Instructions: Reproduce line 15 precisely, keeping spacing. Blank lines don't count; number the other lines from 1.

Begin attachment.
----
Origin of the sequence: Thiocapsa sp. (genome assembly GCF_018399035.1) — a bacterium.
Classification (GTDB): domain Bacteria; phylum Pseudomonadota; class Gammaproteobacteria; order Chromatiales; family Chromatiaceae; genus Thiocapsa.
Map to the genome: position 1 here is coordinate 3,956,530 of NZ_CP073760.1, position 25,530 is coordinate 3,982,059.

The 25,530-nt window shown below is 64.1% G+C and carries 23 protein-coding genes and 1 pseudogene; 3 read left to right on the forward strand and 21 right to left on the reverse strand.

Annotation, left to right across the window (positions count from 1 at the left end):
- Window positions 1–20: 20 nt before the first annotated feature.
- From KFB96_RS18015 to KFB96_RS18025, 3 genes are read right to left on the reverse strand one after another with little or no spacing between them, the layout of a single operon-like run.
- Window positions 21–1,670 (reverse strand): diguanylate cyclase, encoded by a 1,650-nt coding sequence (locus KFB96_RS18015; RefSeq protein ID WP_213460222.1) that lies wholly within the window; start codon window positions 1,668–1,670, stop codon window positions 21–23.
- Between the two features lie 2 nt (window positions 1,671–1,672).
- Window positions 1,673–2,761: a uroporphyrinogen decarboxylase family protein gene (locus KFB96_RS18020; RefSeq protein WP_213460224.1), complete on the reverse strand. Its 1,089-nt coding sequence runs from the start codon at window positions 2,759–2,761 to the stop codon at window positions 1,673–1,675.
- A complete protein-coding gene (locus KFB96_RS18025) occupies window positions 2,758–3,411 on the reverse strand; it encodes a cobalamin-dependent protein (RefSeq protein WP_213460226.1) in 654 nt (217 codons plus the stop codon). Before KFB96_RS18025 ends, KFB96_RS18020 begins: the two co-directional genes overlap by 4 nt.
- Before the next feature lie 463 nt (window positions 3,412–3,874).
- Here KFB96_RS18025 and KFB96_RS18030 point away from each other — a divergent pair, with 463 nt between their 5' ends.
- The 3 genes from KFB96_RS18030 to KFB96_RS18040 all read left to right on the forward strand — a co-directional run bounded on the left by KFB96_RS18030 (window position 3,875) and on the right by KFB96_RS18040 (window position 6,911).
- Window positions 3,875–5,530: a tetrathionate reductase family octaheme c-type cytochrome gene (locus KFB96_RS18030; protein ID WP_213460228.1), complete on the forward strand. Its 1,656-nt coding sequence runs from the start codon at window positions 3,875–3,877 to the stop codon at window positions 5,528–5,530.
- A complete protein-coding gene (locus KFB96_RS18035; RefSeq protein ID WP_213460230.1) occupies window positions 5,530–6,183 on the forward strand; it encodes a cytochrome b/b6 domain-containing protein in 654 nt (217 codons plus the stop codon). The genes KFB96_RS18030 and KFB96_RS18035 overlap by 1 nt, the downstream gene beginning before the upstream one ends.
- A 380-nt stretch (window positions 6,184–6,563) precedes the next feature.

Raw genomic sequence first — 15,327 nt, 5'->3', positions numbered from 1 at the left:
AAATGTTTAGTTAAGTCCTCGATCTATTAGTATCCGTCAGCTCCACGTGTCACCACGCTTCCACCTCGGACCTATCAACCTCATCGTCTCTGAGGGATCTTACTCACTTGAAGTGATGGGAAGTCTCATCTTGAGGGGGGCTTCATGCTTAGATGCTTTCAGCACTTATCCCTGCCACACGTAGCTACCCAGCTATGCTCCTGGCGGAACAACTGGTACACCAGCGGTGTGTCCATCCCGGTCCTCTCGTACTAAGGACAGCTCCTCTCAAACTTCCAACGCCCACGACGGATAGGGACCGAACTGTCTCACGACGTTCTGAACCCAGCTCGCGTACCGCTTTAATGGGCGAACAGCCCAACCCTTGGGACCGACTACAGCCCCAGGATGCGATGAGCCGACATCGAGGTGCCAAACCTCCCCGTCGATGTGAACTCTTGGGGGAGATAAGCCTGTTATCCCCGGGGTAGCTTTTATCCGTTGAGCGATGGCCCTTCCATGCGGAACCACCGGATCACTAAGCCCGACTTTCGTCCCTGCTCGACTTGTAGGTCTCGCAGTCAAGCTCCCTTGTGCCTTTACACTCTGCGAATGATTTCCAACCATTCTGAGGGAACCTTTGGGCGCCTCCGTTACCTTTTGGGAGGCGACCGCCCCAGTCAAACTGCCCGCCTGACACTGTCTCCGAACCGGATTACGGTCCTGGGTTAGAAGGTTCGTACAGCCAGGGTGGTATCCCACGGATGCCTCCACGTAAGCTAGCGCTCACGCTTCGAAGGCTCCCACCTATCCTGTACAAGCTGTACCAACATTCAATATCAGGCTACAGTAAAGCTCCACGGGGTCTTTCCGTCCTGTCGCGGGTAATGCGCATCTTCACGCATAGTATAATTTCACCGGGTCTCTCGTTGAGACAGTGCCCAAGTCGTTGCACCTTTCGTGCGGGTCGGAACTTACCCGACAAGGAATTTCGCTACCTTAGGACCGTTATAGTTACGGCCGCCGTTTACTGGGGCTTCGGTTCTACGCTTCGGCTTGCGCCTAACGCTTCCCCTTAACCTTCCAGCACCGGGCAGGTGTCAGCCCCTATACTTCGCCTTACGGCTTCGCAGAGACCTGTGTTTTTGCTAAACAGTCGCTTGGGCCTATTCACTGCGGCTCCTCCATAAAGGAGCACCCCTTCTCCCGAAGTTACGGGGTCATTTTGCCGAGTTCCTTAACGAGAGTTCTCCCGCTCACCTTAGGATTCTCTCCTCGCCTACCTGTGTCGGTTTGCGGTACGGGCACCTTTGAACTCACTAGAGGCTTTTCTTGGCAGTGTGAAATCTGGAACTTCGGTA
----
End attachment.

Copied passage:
- Window positions 3,875–5,530: a tetrathionate reductase family octaheme c-type cytochrome gene (locus KFB96_RS18030; protein ID WP_213460228.1), complete on the forward strand. Its 1,656-nt coding sequence runs from the start codon at window positions 3,875–3,877 to the stop codon at window positions 5,528–5,530.